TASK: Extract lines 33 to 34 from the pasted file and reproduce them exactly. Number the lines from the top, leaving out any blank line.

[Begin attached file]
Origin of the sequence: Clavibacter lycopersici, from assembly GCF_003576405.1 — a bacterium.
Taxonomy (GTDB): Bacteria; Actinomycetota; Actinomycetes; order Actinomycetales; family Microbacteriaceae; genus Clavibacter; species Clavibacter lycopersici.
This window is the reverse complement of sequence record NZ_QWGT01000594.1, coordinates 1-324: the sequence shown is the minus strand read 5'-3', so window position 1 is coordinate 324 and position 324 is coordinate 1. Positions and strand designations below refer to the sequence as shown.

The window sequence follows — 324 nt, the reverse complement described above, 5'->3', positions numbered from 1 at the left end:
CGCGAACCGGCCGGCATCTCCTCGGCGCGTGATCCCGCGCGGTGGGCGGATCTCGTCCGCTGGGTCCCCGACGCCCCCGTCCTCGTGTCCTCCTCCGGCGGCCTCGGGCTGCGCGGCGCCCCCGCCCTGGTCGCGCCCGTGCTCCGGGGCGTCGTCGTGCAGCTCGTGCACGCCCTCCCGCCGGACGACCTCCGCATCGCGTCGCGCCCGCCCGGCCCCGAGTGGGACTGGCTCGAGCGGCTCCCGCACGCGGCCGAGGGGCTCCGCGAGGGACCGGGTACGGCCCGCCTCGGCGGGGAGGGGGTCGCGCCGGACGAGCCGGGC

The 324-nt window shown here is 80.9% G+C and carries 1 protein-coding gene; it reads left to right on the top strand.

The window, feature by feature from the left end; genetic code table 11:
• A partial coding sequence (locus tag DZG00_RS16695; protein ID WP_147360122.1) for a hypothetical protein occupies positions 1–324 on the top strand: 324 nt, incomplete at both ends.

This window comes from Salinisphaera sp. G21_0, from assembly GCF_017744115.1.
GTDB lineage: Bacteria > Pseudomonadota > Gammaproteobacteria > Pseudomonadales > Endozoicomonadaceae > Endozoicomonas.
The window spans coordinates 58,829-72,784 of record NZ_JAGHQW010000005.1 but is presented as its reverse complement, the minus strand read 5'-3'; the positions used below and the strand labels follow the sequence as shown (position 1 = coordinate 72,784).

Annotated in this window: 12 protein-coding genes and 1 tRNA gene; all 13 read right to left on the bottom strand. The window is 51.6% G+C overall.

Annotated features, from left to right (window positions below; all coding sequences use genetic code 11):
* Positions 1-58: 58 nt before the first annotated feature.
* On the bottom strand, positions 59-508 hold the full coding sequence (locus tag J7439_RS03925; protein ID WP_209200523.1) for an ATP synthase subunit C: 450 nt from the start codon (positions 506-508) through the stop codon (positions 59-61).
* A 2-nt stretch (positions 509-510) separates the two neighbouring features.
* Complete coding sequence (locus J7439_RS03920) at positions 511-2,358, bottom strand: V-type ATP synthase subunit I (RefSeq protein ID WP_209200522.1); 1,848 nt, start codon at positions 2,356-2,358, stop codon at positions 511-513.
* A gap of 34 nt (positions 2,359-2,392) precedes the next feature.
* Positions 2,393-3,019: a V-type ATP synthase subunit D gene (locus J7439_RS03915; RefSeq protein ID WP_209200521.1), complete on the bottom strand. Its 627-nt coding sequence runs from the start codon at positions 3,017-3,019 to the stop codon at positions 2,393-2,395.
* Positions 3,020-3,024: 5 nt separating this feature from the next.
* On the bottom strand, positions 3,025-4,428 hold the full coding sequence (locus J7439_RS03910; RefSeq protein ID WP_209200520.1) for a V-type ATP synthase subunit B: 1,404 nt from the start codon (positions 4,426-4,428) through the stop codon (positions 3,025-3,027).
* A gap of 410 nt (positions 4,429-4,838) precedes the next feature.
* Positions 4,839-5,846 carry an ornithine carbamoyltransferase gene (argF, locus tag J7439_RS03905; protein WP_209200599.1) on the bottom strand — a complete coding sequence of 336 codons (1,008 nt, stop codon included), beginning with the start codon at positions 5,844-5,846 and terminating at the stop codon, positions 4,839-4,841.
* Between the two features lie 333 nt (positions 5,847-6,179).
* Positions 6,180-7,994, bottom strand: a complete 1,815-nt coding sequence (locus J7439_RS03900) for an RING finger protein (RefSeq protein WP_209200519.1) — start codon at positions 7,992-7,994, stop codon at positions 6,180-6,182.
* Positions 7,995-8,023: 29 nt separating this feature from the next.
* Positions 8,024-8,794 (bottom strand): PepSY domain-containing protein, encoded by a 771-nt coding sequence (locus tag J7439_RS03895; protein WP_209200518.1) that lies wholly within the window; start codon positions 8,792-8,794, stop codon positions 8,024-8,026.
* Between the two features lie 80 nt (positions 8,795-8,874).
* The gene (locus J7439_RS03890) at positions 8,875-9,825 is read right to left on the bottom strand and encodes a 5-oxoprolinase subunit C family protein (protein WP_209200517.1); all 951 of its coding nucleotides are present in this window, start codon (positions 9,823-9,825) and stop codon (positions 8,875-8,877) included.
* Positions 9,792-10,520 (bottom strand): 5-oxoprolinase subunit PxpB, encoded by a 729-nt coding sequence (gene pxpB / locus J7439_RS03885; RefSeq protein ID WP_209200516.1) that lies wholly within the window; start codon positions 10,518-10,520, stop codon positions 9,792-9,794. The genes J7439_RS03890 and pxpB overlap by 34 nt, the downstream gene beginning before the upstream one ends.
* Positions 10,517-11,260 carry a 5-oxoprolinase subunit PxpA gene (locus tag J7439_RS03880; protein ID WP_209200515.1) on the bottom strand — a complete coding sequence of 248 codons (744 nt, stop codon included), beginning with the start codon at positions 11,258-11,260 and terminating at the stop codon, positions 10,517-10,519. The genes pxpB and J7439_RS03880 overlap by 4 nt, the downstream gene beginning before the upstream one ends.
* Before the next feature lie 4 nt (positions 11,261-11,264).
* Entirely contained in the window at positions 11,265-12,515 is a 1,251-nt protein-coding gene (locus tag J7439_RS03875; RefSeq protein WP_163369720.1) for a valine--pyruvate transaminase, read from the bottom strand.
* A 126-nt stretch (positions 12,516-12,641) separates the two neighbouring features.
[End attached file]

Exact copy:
* Entirely contained in the window at positions 11,265-12,515 is a 1,251-nt protein-coding gene (locus tag J7439_RS03875; RefSeq protein WP_163369720.1) for a valine--pyruvate transaminase, read from the bottom strand.
* A 126-nt stretch (positions 12,516-12,641) separates the two neighbouring features.